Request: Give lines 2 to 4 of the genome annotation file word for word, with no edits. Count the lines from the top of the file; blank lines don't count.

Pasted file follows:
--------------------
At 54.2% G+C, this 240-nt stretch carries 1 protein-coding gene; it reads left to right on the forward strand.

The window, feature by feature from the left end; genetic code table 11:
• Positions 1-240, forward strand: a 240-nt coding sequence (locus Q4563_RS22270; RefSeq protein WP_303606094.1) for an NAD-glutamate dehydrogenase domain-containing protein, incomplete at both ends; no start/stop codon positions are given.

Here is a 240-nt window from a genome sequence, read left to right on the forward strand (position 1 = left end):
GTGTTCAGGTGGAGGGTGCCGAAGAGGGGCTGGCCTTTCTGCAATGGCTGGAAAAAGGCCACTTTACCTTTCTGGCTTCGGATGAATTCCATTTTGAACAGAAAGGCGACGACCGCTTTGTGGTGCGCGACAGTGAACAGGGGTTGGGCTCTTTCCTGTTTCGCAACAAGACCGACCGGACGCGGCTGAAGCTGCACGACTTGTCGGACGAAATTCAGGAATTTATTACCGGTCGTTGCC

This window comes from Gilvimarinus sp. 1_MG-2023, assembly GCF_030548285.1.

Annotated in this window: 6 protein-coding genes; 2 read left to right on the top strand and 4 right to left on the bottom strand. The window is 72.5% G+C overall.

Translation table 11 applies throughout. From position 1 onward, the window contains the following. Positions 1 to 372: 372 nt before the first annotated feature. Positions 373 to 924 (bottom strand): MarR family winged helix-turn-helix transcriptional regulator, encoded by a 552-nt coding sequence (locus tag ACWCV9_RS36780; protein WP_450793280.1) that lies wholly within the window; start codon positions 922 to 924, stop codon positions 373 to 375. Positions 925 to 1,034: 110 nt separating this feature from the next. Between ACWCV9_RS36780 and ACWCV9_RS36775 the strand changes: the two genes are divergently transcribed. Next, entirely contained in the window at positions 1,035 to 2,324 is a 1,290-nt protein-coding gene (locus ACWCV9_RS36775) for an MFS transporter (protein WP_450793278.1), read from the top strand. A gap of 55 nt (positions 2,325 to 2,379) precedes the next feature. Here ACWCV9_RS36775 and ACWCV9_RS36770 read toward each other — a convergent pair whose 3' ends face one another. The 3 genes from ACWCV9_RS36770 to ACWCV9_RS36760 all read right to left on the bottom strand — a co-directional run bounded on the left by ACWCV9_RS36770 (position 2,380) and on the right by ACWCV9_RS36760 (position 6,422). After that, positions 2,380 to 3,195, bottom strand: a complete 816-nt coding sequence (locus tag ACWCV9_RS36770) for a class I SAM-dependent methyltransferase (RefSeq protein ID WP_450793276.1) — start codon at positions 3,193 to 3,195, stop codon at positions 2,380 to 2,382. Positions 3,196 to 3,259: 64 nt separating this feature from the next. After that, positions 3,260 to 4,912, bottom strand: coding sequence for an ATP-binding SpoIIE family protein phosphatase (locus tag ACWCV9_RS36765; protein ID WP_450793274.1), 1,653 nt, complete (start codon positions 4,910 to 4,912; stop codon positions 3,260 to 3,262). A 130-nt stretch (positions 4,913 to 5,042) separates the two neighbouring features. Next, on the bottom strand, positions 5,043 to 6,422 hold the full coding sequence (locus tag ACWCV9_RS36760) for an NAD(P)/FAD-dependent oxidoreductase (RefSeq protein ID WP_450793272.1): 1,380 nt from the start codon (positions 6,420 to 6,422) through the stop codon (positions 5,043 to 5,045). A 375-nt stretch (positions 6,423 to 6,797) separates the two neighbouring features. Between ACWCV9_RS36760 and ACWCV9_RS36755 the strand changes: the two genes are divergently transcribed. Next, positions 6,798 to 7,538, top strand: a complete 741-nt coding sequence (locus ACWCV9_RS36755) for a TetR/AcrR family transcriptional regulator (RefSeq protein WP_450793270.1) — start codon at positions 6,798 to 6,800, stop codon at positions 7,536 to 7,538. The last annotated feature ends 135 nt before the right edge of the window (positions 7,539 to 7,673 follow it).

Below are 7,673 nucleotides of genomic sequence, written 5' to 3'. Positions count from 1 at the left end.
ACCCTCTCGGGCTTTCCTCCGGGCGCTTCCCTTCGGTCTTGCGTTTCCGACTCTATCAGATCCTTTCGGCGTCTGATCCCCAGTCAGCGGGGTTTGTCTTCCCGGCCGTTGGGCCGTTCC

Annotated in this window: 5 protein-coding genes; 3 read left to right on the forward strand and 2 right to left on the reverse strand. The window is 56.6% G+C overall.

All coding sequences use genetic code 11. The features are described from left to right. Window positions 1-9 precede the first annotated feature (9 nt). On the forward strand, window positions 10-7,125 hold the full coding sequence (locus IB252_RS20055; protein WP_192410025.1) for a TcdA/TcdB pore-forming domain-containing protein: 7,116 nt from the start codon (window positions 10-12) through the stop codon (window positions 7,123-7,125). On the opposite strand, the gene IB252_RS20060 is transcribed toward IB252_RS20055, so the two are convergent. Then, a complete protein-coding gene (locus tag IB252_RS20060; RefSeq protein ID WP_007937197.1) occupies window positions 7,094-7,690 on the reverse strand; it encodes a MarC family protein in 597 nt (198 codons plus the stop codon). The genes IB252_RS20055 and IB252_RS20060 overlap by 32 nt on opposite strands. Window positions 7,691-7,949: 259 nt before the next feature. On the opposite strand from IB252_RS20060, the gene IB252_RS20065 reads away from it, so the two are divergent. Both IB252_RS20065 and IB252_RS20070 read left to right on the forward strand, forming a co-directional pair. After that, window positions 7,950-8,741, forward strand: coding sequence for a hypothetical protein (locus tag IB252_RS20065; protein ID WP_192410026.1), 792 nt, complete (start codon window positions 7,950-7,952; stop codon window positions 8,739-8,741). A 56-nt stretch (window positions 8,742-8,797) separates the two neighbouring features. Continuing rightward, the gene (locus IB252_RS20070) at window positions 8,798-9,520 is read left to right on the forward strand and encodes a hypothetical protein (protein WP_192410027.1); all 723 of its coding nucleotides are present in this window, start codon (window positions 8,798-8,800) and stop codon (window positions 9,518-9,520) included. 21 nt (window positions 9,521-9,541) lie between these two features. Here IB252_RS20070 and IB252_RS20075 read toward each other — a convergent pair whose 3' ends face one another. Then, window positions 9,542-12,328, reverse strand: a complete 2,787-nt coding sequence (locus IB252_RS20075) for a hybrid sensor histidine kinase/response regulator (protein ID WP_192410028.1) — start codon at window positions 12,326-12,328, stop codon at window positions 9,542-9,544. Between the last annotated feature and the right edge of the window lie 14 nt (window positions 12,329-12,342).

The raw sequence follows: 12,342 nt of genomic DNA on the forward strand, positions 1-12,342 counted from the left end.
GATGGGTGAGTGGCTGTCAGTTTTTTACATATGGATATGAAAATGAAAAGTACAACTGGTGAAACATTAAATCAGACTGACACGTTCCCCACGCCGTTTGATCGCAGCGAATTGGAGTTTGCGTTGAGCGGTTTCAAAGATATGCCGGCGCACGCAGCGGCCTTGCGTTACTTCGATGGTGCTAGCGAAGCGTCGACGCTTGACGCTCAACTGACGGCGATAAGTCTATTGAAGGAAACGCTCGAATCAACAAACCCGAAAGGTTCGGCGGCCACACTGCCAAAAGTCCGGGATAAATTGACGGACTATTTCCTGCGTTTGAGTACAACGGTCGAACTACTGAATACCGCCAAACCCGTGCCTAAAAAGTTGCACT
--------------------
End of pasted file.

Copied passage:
The window, feature by feature from the left end; genetic code table 11:
• Positions 1-240, forward strand: a 240-nt coding sequence (locus Q4563_RS22270; RefSeq protein WP_303606094.1) for an NAD-glutamate dehydrogenase domain-containing protein, incomplete at both ends; no start/stop codon positions are given.

Here is a 240-nt window from a genome sequence, read left to right on the forward strand (position 1 = left end):